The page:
A bank duo is seeking regulatory approval to invest tax
equity in a pair of wind projects, suggesting that project
finance deals are moving forward despite uncertainty around the
potential impact of tax reform, which deal watchers say could
affect the bidding in several live sale processes for wind
Bank of America Merrill
Lynch and JP
Morgan are looking to buy tax equity stakes in
the two EDF Renewable Energy wind
projects, which are under construction in Oklahoma and
The Oklahoma project is supported by a virtual power
purchase agreement whereas the Minnesota project has a power
hedge in place.
Each bank intends to acquire 50% of the tax equity
associated with the 154 MW Rock Falls project in Kay and Grant
counties, Okla., and the 200 MW Red Pine project in Lincoln
County, Minn., both of which are expected to be online next
EDF requested permission for the deals from the
U.S. Federal Energy Regulatory
Commission in two separate filings on Nov. 9.
The size of the tax equity investments could not be
established by press time. Spokespeople for EDF Renewable
Energy in San Diego and BAML in New York did not respond to
inquiries. A spokesperson for JP Morgan in New York declined to
The filings come as market participants warn
that uncertainty around the Republican
federal tax reform bill that was proposed by the U.S.
House of Representatives G.O.P. and passed through the
chamber last Thursday could slow down wind project financings
The House bill would lead to a sweeping reform and reduction
of the production tax credit, which subsidizes wind project
development in the U.S.
The bill now heads to the U.S. Senate,
where the proposal put forth by the chamber’s
Republicans has left the incentive largely untouched.
"It creates friction," says a New York-based project finance
banker, who explains that having visibility into future tax
rates is needed to size tax equity deals appropriately, "unless
you have a rich sponsor that can close up more robust
assumptions and then guarantee any serious shortfall."
The uncertainty is also likely to have an influence on
potential asset sale deals in the works, as the impact of tax
reform on project financing arrangements will have a knock-on
effect on valuations, the banker adds.
"Generally, uncertainty makes valuation more difficult. It
expands the bid-ask spread," says a second project finance
banker, in Los Angeles. "People will take a view."
Wind assets in the market include Lincoln Clean
Energy’s Amazon Wind Farm Texas
and Starwood Energy Group
Global’s remaining 51 % stakes in the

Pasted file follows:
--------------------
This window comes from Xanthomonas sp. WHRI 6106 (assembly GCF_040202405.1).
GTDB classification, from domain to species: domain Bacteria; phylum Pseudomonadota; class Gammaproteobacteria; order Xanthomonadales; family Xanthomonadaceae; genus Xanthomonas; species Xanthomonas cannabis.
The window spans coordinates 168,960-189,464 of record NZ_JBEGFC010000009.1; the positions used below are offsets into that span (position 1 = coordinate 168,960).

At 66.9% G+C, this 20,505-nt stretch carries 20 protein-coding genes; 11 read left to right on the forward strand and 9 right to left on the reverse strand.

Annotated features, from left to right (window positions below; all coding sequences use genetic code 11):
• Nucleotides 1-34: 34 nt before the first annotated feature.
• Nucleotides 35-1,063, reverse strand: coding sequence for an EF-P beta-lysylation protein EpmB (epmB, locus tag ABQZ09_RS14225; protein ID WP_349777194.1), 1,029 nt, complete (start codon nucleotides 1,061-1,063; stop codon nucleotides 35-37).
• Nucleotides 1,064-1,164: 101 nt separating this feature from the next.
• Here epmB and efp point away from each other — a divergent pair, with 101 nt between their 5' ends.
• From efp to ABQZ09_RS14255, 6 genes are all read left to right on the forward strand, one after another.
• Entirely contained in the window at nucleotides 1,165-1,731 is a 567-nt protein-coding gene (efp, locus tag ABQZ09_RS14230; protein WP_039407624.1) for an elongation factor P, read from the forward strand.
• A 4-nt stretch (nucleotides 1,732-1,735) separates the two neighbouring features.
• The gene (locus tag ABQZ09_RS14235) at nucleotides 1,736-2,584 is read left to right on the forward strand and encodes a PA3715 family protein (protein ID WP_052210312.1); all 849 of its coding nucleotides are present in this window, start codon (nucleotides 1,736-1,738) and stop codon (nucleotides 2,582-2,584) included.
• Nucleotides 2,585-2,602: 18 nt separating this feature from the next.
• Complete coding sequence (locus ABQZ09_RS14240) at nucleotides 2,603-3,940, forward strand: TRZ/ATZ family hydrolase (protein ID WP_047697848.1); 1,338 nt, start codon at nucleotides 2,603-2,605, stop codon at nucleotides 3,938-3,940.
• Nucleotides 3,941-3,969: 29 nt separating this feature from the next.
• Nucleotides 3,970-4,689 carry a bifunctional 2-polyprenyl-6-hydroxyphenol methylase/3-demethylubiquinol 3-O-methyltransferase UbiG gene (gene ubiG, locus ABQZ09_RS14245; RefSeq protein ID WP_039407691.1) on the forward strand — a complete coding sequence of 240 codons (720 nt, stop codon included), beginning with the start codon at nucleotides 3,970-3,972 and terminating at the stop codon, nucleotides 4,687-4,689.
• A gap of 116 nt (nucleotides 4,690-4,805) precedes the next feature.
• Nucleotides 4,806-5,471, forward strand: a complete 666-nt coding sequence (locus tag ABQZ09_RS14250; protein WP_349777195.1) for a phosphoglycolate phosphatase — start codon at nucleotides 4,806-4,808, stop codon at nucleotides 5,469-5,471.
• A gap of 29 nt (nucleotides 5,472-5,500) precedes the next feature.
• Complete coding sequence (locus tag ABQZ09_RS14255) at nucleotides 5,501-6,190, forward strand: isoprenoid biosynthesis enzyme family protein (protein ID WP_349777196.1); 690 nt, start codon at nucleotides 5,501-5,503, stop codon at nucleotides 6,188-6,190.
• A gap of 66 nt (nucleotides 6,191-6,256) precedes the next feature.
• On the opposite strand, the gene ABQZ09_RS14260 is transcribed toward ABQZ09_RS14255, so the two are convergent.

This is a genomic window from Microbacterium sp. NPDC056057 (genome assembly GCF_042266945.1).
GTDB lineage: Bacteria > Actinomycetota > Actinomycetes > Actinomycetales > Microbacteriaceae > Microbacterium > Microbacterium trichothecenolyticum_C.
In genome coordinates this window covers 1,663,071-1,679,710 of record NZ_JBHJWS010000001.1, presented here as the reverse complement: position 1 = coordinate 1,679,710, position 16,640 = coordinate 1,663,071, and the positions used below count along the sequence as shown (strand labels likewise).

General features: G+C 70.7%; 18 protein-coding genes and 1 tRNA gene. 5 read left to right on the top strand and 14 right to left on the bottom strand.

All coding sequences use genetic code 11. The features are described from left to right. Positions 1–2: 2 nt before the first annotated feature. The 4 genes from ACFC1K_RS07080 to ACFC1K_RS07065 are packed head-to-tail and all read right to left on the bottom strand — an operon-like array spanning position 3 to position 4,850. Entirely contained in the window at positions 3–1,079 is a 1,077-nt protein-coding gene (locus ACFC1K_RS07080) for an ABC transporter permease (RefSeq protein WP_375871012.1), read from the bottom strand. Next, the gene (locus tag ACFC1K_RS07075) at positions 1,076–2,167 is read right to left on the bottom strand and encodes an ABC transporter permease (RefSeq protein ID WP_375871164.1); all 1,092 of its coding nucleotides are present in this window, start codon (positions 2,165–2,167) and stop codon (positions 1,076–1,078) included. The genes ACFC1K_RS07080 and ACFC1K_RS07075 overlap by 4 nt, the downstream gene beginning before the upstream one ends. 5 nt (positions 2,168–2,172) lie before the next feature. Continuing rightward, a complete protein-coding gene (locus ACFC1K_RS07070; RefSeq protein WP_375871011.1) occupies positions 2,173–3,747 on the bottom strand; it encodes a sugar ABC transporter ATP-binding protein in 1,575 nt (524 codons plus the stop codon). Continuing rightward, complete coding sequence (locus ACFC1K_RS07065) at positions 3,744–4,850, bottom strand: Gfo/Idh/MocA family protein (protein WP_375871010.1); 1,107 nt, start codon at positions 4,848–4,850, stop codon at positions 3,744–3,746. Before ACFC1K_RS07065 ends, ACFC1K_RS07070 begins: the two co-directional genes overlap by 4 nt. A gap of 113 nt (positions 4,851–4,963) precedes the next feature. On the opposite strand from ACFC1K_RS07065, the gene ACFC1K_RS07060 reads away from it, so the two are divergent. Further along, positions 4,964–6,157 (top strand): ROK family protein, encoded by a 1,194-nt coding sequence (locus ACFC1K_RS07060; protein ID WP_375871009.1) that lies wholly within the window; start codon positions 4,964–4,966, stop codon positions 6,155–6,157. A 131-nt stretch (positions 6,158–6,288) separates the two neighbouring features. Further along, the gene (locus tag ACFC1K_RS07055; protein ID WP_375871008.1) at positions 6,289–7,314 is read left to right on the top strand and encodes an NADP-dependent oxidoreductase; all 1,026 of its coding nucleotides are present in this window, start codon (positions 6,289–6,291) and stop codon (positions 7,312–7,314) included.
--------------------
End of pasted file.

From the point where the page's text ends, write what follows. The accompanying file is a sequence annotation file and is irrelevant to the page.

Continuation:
Electra and Horse Creek projects, all in Texas (
PFR, 11/1 and story, page 7).
Sale processes are also well underway for several U.S. wind
development platforms, including Infinity
Renewables and Apex Clean Energy (
Uncertainty around tax reform is not new, but has been
building since the election of President Donald
Trump just over a year ago, and was given a jolt when
the House and Senate unveiled the most concrete proposals yet
in recent weeks.
"It’s been on radar screens since last
year’s election," says the project finance banker
in L.A., noting however that "it’s fair to say
that the [proposed] changes to the PTC took people a little off
ALL TAX POLITICS IS LOCAL
For EDF’s Rock Falls project, however, the
uncertainty caused by federal tax reform may only compound
difficulties caused by the expiration of
Oklahoma’s state-level wind production tax credit
at the end of June.
Virinder Singh, director of
regulatory and legislative affairs at EDF Renewable Energy,
urged state lawmakers to push the expiration date to the end of
December, telling National Public
Radio's StateImpact Oklahoma in
March that millions of dollars could be lost on the Rock Falls
project as a result of the withdrawal of the incentive.
In April, however, Gov. Mary
Fallin (R) signed a law that ended the incentives
on July 1.
The Rock Falls facility will sell 120 MW of its output
to Kimberly-Clark Corp. under a
virtual PPA. The contract is the paper products
multinational’s first with a utility-scale
renewable project, according to a statement issued by EDF on
EDF’s plans for the remaining 34 MW of the
project’s output could not immediately be
Rock Falls will interconnect with the transmission system
owned by Oklahoma Gas & Electric
Co. in the Southwest Power
The Red Pine project will meanwhile interconnect with the
transmission system owned by Northern States Power
Co. and sell its output in
the Midcontinent Independent System
Operator market on a merchant basis, according to
paperwork filed with the Minnesota Public
Utilities Commission (
The project has a long-term hedge with an investment-grade
financial institution, according to an October 2016 filing with
the PUC. The identity of the hedge provider could not be
established by press time.
Under the terms of the hedge, the project will receive a
fixed price for sales of electricity that will offset the
variable price exposure that would otherwise have made the
asset less attractive to prospective financing partners,
including tax equity investors, according to the PUC
Apex Clean Energy had considered
financing its 300 MW Dakota Range I and 300 MW Dakota Range II
projects in South Dakota, both of which are also in MISO, on
the basis of power hedges, before ultimately selling them
to Xcel Energy earlier this year (
EDF acquired Red Pine, then in early stage development,
Wind (now Infinity Renewables) in 2015.
Additional reporting by Richard Metcalf